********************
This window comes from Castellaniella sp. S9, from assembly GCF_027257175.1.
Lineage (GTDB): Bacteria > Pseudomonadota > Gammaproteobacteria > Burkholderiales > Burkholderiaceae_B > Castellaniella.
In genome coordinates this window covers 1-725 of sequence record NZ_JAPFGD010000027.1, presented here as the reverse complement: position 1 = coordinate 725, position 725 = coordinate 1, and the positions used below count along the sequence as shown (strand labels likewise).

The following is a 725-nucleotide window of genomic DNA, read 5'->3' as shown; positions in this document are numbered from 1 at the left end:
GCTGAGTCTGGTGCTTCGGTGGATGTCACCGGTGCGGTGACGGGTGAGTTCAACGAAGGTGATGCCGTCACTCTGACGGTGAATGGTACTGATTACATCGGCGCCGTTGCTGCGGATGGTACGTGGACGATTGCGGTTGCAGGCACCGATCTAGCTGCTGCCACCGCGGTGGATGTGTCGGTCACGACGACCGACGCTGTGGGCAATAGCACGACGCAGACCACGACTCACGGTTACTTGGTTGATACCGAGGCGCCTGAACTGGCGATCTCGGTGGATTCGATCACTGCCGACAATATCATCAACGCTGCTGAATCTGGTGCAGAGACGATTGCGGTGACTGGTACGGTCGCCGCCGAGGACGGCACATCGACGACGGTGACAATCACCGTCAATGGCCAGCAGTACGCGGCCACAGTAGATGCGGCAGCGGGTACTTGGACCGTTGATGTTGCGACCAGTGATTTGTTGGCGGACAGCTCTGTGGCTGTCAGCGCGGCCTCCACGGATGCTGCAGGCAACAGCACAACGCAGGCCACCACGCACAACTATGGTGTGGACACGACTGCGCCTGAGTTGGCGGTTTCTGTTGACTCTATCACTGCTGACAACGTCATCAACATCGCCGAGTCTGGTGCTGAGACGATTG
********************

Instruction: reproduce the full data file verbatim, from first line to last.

This window comes from Castellaniella sp. S9, from assembly GCF_027257175.1.
Lineage (GTDB): Bacteria > Pseudomonadota > Gammaproteobacteria > Burkholderiales > Burkholderiaceae_B > Castellaniella.
In genome coordinates this window covers 1-725 of sequence record NZ_JAPFGD010000027.1, presented here as the reverse complement: position 1 = coordinate 725, position 725 = coordinate 1, and the positions used below count along the sequence as shown (strand labels likewise).

The following is a 725-nucleotide window of genomic DNA, read 5'->3' as shown; positions in this document are numbered from 1 at the left end:
GCTGAGTCTGGTGCTTCGGTGGATGTCACCGGTGCGGTGACGGGTGAGTTCAACGAAGGTGATGCCGTCACTCTGACGGTGAATGGTACTGATTACATCGGCGCCGTTGCTGCGGATGGTACGTGGACGATTGCGGTTGCAGGCACCGATCTAGCTGCTGCCACCGCGGTGGATGTGTCGGTCACGACGACCGACGCTGTGGGCAATAGCACGACGCAGACCACGACTCACGGTTACTTGGTTGATACCGAGGCGCCTGAACTGGCGATCTCGGTGGATTCGATCACTGCCGACAATATCATCAACGCTGCTGAATCTGGTGCAGAGACGATTGCGGTGACTGGTACGGTCGCCGCCGAGGACGGCACATCGACGACGGTGACAATCACCGTCAATGGCCAGCAGTACGCGGCCACAGTAGATGCGGCAGCGGGTACTTGGACCGTTGATGTTGCGACCAGTGATTTGTTGGCGGACAGCTCTGTGGCTGTCAGCGCGGCCTCCACGGATGCTGCAGGCAACAGCACAACGCAGGCCACCACGCACAACTATGGTGTGGACACGACTGCGCCTGAGTTGGCGGTTTCTGTTGACTCTATCACTGCTGACAACGTCATCAACATCGCCGAGTCTGGTGCTGAGACGATTG